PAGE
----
Dr. Shay Bahramirad
Keynote talk: Building a More Sustainable and Resilient Grid
In this age of climate crisis, stakeholders are recognizing the need to integrate larger quantities of advanced energy technologies, from renewable generation to electrified transportation. Electric utilities the world over are challenged to integrate new technologies while limiting impacts to grid reliability. Further, the expectation of more frequent and intense weather events will drive the need for smart grid investments that provide greater energy resilience.
Commonwealth Edison (ComEd) is developing and deploying technologies that enable increased penetration of low-carbon technologies, mitigate the effects of climate change, and enable higher levels of resilience, helping the communities in the utility’s service territory adapt to a changing environment. Many of these technologies are being demonstrated in Chicago where ComEd is installing the Bronzeville Community Microgrid (BCM). Within the BCM ComEd is deploying the first utility-operated microgrid cluster, serving 7 MW of load, that is being used as a living laboratory to demonstrate advanced technologies that support the integration of distributed energy resources (DERs). Together, these technologies ensure that ComEd can provide clean power, supporting communities to meet their goals.
With support from the Department of Energy (DOE), ComEd developed and is demonstrating a microgrid master controller that can operate two or more connected microgrids. Also in partnership with the DOE, ComEd developed a microgrid-integrated solar storage technology that uses smart inverters, energy storage, and a microgrid controller that enables solar PV to operate as a controllable resource. This technology is being demonstrated with 750 kW of solar PV and 500 kW/2MWh of energy storage. Finally, ComEd is demonstrating a distributed linear estimation capability that supports the integration of DER.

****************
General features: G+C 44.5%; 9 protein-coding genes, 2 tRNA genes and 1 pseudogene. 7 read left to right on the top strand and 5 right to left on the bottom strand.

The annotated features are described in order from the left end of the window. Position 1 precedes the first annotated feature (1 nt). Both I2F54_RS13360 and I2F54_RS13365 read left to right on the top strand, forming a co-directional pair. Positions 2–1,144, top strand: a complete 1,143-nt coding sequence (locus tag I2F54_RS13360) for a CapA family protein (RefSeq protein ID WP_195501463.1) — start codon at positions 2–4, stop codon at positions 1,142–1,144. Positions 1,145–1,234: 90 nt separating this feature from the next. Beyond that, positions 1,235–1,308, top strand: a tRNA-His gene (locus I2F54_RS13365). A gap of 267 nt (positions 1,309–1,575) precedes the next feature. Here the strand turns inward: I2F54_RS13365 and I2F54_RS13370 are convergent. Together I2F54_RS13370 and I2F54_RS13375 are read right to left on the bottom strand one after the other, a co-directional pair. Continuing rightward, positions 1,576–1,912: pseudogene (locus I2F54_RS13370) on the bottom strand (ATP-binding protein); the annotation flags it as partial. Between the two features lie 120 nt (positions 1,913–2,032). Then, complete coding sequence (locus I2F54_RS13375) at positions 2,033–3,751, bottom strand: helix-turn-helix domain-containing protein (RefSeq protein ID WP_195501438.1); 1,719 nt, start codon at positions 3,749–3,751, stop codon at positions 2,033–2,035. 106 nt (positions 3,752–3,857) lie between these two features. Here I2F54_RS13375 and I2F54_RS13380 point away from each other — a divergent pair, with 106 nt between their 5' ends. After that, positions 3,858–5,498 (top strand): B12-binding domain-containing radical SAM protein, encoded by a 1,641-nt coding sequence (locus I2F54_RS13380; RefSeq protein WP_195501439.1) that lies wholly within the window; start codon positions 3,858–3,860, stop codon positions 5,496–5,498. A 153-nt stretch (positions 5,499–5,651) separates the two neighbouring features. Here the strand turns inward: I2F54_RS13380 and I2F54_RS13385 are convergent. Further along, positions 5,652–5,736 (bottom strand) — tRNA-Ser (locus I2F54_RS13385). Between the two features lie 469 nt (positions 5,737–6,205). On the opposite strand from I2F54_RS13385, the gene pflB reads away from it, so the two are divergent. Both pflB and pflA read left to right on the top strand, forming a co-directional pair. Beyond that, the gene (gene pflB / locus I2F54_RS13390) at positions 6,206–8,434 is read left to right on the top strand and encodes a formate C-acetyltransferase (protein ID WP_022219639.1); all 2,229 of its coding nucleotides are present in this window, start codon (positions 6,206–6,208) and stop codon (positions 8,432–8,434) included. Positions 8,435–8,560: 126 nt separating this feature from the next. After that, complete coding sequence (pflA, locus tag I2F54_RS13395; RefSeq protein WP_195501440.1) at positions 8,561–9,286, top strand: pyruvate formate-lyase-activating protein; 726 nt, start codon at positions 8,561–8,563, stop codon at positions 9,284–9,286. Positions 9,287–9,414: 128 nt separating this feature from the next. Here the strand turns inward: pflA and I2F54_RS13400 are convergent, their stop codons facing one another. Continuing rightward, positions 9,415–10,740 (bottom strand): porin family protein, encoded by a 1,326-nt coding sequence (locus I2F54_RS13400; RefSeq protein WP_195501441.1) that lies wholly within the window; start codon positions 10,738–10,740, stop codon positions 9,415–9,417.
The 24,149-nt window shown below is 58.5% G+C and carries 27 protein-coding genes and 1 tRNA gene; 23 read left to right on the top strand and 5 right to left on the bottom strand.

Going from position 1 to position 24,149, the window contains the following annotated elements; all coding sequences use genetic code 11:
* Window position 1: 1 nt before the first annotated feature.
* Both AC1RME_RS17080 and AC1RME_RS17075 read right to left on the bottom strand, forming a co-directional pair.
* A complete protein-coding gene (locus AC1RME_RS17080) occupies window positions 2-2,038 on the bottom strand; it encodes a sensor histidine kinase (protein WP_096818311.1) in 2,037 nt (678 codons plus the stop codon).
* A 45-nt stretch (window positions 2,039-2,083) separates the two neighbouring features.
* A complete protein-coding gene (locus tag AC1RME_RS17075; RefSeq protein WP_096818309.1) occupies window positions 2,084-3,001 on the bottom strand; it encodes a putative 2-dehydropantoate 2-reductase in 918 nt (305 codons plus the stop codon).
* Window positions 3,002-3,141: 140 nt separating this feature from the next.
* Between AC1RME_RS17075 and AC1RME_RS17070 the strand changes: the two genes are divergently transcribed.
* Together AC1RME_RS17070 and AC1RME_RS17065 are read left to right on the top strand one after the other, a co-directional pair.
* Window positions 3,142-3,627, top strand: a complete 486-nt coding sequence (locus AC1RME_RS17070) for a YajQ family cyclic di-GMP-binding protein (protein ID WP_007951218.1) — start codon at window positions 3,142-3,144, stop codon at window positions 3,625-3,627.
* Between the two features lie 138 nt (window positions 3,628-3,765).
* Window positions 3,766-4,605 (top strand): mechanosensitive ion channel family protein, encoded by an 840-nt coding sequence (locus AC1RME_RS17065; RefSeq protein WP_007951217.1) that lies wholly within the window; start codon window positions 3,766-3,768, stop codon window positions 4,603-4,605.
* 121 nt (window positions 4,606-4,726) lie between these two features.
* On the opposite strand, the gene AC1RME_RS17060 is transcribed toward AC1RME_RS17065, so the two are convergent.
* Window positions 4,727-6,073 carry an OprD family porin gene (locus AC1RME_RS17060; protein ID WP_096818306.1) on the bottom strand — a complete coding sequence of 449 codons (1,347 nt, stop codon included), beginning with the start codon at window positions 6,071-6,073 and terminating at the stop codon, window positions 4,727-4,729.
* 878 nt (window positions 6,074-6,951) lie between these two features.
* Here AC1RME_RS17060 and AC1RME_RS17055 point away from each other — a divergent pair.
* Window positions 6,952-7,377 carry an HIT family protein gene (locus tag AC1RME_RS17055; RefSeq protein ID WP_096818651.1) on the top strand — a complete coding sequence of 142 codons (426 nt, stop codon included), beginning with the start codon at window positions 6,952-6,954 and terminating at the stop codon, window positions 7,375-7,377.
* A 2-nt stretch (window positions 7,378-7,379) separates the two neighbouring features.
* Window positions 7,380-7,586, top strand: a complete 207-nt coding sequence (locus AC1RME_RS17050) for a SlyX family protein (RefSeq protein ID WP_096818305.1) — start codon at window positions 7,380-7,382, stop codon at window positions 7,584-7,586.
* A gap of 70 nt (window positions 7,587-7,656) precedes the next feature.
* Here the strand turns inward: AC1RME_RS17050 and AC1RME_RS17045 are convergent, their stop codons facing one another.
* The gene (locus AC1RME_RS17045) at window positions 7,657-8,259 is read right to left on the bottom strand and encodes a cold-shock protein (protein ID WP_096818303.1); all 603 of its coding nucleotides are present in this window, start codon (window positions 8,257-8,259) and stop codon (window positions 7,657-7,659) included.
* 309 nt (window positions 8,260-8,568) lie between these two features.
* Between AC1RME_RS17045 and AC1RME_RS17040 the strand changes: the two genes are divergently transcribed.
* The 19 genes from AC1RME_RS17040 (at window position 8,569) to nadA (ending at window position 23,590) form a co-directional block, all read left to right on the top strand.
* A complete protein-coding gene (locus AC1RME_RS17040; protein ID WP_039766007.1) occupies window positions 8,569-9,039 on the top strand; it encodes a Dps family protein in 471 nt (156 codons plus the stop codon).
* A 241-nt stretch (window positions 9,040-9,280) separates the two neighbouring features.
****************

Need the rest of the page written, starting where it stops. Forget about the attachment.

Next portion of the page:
ComEd is deploying such technologies to enable higher penetration of renewable generation that can increase the grid’s sustainably, foster resiliency, and mitigate the effects of energy-disruptive events. These innovations support efforts to make communities even more sustainable, by embracing electrification. Doing this requires rich partnerships with community stakeholders to maximize the impact of these innovations, by identifying which technological solution can meet the needs of an individual community, and how it can be best leveraged. In the neighborhood of Bronzeville, Chicago, ComEd is doing just this as part of a broader community of the future initiative, which deploys technologies from an electric vehicle mobility program to STEM education opportunities, all built on the foundation of a community microgrid. The community-level approach pursued by ComEd will drive meaningful change on a local level that can be replicated regionally, nationally or globally.